Wound Healing Society

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Fibroblast Activation In A Tension- Maintaining Skin Equivalent
Zoe C. Andrews, Kedriuna Townsend, Zachary Turner, Gang Xu, Melville B. Vaughan.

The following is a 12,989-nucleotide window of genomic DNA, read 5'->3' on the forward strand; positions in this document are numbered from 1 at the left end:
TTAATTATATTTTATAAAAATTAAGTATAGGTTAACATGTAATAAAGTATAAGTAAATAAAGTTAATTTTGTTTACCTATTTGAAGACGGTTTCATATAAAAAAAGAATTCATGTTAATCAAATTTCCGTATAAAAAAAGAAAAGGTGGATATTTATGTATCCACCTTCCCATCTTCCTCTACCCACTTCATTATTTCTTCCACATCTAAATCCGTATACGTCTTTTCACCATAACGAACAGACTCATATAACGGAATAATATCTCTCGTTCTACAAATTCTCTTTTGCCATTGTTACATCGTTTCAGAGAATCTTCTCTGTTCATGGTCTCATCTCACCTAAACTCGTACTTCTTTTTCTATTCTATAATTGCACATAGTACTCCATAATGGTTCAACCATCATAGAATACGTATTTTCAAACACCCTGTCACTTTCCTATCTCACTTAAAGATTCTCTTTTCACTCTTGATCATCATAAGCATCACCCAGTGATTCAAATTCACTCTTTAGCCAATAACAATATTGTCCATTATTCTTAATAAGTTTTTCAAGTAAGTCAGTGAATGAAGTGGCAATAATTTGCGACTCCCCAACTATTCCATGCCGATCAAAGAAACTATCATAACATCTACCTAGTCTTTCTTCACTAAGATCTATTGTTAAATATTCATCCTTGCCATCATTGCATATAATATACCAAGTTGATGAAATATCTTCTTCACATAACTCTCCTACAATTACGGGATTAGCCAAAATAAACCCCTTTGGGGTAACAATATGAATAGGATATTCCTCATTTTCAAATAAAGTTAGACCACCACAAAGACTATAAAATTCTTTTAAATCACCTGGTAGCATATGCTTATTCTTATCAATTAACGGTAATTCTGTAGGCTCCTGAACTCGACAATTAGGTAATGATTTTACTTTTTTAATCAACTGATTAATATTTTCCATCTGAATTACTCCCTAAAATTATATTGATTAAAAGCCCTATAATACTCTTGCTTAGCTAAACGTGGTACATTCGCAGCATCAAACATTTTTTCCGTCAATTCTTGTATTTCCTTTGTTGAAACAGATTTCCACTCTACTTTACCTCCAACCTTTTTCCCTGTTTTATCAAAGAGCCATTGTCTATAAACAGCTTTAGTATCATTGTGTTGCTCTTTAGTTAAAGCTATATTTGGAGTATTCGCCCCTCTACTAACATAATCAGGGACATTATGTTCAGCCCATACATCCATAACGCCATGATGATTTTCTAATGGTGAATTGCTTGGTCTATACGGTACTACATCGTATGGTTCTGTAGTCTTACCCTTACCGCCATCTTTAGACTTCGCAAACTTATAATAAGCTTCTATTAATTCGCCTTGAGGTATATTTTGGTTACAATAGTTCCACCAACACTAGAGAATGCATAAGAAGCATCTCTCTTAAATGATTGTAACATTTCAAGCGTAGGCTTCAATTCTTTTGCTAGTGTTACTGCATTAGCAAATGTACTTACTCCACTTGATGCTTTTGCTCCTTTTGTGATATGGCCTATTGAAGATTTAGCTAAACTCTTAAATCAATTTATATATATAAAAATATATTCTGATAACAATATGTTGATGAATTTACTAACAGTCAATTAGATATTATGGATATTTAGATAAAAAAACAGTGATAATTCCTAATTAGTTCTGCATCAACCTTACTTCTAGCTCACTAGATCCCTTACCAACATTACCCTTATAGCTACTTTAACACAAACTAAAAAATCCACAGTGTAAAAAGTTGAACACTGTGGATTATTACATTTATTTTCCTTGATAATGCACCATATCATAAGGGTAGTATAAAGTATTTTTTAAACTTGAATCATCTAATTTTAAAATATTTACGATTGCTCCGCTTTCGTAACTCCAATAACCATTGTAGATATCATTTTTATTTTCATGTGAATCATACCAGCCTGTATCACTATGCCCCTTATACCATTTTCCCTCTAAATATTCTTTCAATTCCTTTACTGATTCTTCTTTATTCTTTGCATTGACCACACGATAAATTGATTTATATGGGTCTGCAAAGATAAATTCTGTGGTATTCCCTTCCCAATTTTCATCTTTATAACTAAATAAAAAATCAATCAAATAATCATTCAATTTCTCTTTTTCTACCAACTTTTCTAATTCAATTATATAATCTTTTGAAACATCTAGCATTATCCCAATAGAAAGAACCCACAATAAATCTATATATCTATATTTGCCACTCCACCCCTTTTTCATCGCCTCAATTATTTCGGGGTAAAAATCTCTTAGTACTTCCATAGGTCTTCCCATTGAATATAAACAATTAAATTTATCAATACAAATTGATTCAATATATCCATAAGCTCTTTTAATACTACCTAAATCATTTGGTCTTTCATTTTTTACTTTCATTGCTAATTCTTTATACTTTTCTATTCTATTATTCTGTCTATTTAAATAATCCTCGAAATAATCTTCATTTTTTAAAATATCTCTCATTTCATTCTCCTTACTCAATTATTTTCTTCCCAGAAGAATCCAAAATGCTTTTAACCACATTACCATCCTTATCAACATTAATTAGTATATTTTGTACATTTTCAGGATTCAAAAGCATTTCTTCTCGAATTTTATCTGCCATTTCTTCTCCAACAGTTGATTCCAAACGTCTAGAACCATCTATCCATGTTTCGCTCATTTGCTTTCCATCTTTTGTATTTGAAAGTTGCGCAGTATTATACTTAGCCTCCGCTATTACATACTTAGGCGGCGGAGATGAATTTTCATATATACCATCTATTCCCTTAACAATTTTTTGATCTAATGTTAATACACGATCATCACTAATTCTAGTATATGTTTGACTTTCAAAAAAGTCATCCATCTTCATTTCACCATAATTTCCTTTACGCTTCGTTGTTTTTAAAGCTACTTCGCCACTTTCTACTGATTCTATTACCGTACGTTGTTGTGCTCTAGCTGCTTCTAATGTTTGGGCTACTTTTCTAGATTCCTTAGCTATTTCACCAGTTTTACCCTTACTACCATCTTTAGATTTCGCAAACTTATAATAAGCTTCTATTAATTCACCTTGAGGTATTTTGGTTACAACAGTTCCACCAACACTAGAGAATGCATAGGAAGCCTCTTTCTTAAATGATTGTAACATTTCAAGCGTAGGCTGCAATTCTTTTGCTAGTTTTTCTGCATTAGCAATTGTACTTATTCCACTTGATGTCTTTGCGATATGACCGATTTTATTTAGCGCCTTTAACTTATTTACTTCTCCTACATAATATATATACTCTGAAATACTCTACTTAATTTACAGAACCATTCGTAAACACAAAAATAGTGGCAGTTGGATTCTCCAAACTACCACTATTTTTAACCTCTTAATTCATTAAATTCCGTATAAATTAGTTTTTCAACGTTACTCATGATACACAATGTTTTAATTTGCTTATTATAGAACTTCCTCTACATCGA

Background: Traditional in vitro skin equivalents lack tension, or have irregular tension based on the requirement to begin culture submerged followed by emerged culture. We developed a dermal equivalent composed of fibroblasts and collagen embedded within a plastic ring to allow isometric tension to develop. We asked whether the tension was sufficient to allow fibroblasts to proliferate during the emerged culture period, and how the epidermis was affected by this culture condition. Methods: Dermal equivalents were cultured for 4 to 7 days to allow tension generation, followed by keratinocyte plating and subsequently emerged culture for up to 21 days. Optical coherence tomography (OCT) was used to monitor the development of the epidermis during the emerged culture conditions. Skin equivalents were pulsed with ethynyl deoxyuridine to determine proliferation at day 7 and 14. Tissues were then histologically prepared and stained to determine proliferation and differentiation. Fibroblasts in the dermis entered the S phase of the cell cycle more often in tissues under tension, more so on day 7 than day 14. Results: The epidermal tissue was able to stratify and differentiate under both tension-maintaining and low-tension environments. OCT results agreed well with the histologically-prepared specimens. Conclusions: This model will be a useful in vitro model to study skin processes that require tension and fibroblast proliferation. OCT will allow the ability to monitor tissue progression while in culture, thereby reducing the need to sacrifice tissues for histology prior to end-stage assays or xenografting.

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